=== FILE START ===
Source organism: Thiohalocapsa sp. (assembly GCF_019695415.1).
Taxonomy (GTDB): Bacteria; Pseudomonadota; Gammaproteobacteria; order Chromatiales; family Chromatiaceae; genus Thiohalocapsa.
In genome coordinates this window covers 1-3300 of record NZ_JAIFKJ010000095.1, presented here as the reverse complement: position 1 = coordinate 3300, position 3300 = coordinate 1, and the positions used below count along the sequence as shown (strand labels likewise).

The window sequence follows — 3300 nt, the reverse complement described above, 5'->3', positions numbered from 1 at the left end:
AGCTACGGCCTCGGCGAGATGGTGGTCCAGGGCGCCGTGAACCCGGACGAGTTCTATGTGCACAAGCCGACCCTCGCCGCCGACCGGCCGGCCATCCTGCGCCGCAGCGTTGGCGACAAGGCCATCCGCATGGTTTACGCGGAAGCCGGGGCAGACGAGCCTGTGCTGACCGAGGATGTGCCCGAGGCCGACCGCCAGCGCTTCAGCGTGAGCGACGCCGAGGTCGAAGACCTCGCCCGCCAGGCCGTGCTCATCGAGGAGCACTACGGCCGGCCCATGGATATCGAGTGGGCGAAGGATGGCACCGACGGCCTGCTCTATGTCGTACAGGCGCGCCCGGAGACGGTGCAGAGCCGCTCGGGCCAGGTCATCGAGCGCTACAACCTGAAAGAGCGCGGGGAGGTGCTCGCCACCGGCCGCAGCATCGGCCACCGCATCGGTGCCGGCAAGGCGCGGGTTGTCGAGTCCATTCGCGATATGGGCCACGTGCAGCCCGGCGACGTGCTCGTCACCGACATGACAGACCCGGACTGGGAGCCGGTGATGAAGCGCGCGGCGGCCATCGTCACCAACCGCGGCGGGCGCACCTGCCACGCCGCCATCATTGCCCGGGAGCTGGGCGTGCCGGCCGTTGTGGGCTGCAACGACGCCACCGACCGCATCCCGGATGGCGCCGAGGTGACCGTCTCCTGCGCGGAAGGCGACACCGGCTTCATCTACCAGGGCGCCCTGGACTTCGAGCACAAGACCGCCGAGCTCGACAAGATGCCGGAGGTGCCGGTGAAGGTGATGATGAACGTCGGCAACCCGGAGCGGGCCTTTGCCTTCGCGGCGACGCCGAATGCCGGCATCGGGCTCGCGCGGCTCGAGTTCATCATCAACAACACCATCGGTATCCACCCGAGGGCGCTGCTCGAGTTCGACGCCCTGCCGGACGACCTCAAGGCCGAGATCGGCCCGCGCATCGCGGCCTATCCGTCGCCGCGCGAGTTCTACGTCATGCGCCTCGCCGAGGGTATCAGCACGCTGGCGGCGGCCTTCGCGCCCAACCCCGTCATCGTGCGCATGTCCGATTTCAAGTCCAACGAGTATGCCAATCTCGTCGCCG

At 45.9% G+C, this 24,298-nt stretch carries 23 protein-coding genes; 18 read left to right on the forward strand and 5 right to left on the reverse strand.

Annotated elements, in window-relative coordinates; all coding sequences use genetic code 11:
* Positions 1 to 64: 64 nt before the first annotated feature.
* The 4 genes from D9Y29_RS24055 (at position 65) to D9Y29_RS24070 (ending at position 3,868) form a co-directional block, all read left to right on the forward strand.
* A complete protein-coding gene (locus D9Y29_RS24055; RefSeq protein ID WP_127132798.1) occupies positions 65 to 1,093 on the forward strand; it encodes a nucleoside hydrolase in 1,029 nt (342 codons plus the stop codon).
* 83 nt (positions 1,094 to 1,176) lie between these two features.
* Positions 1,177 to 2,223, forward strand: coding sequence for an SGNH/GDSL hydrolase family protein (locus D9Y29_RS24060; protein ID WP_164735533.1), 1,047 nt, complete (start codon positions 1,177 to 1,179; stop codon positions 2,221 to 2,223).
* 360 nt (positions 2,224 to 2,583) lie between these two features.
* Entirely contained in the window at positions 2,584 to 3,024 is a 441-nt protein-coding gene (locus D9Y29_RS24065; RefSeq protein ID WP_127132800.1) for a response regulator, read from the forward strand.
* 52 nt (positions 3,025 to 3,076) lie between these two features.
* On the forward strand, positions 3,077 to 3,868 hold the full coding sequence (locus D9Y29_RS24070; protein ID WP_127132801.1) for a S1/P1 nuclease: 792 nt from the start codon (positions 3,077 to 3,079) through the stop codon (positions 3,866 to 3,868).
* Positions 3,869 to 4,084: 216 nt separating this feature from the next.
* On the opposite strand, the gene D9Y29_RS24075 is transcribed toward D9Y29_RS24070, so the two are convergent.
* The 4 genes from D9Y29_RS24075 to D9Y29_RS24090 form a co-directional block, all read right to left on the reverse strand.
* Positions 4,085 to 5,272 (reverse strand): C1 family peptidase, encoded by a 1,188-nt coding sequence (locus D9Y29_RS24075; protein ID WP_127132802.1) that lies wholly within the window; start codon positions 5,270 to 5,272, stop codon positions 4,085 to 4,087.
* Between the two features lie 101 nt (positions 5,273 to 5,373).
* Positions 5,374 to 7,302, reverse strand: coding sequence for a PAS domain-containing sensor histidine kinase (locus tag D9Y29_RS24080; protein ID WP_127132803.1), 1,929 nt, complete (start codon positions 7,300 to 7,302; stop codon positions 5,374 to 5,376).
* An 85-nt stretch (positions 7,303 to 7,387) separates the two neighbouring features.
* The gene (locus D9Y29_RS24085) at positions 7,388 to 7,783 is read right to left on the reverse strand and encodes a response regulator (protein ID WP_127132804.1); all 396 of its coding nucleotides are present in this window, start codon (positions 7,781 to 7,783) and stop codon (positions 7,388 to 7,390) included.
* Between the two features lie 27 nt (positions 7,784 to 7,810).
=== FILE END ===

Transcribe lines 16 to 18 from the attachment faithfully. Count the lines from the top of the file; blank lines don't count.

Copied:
* On the forward strand, positions 3,077 to 3,868 hold the full coding sequence (locus D9Y29_RS24070; protein ID WP_127132801.1) for a S1/P1 nuclease: 792 nt from the start codon (positions 3,077 to 3,079) through the stop codon (positions 3,866 to 3,868).
* Positions 3,869 to 4,084: 216 nt separating this feature from the next.
* On the opposite strand, the gene D9Y29_RS24075 is transcribed toward D9Y29_RS24070, so the two are convergent.